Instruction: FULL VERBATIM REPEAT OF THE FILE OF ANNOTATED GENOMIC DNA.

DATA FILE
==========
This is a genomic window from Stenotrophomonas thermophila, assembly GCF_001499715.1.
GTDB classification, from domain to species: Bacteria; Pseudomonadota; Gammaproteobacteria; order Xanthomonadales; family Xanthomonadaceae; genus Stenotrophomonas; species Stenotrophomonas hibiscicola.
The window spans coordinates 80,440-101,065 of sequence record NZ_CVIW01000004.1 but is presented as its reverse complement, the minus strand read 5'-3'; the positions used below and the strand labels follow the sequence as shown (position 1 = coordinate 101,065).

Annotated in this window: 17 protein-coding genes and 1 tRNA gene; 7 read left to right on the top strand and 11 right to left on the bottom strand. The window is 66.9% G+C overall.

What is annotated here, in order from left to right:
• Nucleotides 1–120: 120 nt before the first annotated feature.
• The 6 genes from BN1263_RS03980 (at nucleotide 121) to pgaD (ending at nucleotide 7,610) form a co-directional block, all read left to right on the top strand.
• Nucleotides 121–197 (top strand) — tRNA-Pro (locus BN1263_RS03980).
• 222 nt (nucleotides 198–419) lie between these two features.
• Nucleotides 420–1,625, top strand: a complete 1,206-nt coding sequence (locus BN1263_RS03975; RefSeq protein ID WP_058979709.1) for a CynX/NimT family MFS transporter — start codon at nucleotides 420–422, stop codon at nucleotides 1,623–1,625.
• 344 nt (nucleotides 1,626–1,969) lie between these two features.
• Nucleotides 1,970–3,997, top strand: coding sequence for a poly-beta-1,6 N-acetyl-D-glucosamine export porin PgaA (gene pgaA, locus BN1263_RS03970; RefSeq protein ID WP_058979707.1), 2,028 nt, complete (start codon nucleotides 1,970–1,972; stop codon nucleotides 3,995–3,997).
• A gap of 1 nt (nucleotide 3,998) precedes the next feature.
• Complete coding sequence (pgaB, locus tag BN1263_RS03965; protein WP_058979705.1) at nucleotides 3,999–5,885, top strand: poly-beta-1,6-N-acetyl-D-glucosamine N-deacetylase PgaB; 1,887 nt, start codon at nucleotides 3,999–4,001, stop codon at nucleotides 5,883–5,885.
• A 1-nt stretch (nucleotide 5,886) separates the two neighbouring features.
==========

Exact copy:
This is a genomic window from Stenotrophomonas thermophila, assembly GCF_001499715.1.
GTDB classification, from domain to species: Bacteria; Pseudomonadota; Gammaproteobacteria; order Xanthomonadales; family Xanthomonadaceae; genus Stenotrophomonas; species Stenotrophomonas hibiscicola.
The window spans coordinates 80,440-101,065 of sequence record NZ_CVIW01000004.1 but is presented as its reverse complement, the minus strand read 5'-3'; the positions used below and the strand labels follow the sequence as shown (position 1 = coordinate 101,065).

Annotated in this window: 17 protein-coding genes and 1 tRNA gene; 7 read left to right on the top strand and 11 right to left on the bottom strand. The window is 66.9% G+C overall.

What is annotated here, in order from left to right:
• Nucleotides 1–120: 120 nt before the first annotated feature.
• The 6 genes from BN1263_RS03980 (at nucleotide 121) to pgaD (ending at nucleotide 7,610) form a co-directional block, all read left to right on the top strand.
• Nucleotides 121–197 (top strand) — tRNA-Pro (locus BN1263_RS03980).
• 222 nt (nucleotides 198–419) lie between these two features.
• Nucleotides 420–1,625, top strand: a complete 1,206-nt coding sequence (locus BN1263_RS03975; RefSeq protein ID WP_058979709.1) for a CynX/NimT family MFS transporter — start codon at nucleotides 420–422, stop codon at nucleotides 1,623–1,625.
• 344 nt (nucleotides 1,626–1,969) lie between these two features.
• Nucleotides 1,970–3,997, top strand: coding sequence for a poly-beta-1,6 N-acetyl-D-glucosamine export porin PgaA (gene pgaA, locus BN1263_RS03970; RefSeq protein ID WP_058979707.1), 2,028 nt, complete (start codon nucleotides 1,970–1,972; stop codon nucleotides 3,995–3,997).
• A gap of 1 nt (nucleotide 3,998) precedes the next feature.
• Complete coding sequence (pgaB, locus tag BN1263_RS03965; protein WP_058979705.1) at nucleotides 3,999–5,885, top strand: poly-beta-1,6-N-acetyl-D-glucosamine N-deacetylase PgaB; 1,887 nt, start codon at nucleotides 3,999–4,001, stop codon at nucleotides 5,883–5,885.
• A 1-nt stretch (nucleotide 5,886) separates the two neighbouring features.